Standing Before God in an unlikely place

​By Duane Cragun
Sometimes I just feel tired, maybe you know what I mean. People calling you and everyone asking questions, and don’t get me wrong, I love helping people, but sometimes it just seems as if the ministry can make you drained. 

That’s where I was a few days ago, nothing bad happened, just a lot going on at one time, and on top of that, Now It was Friday and I have made a commitment to my son each Friday that I would take him to his Pathfinders Bowling night. (I should explain that my son is disabled and in a wheelchair, he attends day services at an organization doe disabled people in Huntington County, IN. call Pathfinder Services.) So this mean that I load him in the car, take his wheelchair apart and then drove to the bowling alley and put everything back together and assisted him in the chair and then assist him with the wheelchair bowling ramp he uses each time it is his turn and then take it away for the other bowlers, then repeat each time it is his turn. Now I don’t mind doing this in fact I love spending time with him, but after working all day, I beat, common 10 frame!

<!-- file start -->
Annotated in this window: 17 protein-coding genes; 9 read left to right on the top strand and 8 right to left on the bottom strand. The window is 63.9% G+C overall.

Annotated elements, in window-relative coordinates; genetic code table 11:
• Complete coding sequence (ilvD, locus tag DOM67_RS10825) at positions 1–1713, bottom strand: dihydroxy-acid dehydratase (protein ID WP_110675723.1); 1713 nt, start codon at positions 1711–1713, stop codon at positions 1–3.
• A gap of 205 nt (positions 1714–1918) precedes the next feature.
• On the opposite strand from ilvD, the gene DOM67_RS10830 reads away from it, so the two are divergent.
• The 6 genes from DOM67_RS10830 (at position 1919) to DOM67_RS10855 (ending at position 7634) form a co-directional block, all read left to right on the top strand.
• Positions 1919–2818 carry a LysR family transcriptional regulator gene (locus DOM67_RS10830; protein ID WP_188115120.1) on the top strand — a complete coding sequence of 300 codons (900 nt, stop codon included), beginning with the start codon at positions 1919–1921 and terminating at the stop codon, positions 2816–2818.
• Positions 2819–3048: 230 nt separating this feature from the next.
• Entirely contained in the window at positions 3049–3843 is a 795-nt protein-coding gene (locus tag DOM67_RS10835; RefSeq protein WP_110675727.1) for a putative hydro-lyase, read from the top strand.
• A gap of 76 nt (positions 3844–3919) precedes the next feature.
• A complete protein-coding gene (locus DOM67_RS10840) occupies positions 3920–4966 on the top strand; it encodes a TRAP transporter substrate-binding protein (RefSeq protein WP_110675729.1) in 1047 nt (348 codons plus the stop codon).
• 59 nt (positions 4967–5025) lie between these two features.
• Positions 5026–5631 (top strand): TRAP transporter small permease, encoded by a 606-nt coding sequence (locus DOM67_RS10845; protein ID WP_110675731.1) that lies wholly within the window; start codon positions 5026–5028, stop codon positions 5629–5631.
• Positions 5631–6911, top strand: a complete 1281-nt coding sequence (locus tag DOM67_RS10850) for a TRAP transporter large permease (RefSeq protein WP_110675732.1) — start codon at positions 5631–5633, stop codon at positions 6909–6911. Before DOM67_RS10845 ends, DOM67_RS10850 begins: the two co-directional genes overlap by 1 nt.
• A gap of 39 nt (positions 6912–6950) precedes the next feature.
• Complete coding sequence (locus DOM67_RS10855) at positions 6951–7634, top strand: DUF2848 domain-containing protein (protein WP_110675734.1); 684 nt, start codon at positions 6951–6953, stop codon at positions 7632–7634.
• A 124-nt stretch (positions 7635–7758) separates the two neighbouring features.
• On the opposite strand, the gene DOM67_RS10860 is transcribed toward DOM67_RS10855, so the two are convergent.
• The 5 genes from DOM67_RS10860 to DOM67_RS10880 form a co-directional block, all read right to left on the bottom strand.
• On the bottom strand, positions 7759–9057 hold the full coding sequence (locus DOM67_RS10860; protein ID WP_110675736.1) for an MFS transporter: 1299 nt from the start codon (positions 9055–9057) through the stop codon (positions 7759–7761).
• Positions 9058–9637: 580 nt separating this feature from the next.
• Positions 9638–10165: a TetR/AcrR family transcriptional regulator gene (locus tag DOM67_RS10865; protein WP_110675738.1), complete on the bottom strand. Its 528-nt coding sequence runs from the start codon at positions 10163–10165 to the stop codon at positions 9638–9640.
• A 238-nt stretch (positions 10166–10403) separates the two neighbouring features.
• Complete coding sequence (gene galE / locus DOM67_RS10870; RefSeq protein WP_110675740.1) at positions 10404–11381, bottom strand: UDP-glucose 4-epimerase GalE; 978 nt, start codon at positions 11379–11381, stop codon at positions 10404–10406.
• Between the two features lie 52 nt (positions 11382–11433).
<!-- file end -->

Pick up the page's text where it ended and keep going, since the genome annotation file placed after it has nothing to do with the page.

Well last Friday something wonderful happened, while I talking to the other clients that were there bowling with my son, one young man came up and talked to me like he does each week, and I enjoy talking to him as well, but this week he was different, we talked about the game and how he was doing, then he said see you later as he was going back to his  alley, then he stopped and turned around and said, “I like you, thank you for being my friend.” Wow. That hit me hard. Here I was thinking how much I would like to go home and rest, and I did not event see that God wanted me there, not only for my son Ryan, but for  all of them, if nothing else, just to say “Hi, Good job.” The place went from being a loud bowling alley to the very throne room of God, I had to ask for his forgiveness for having such narrow sight and missing the bigger picture.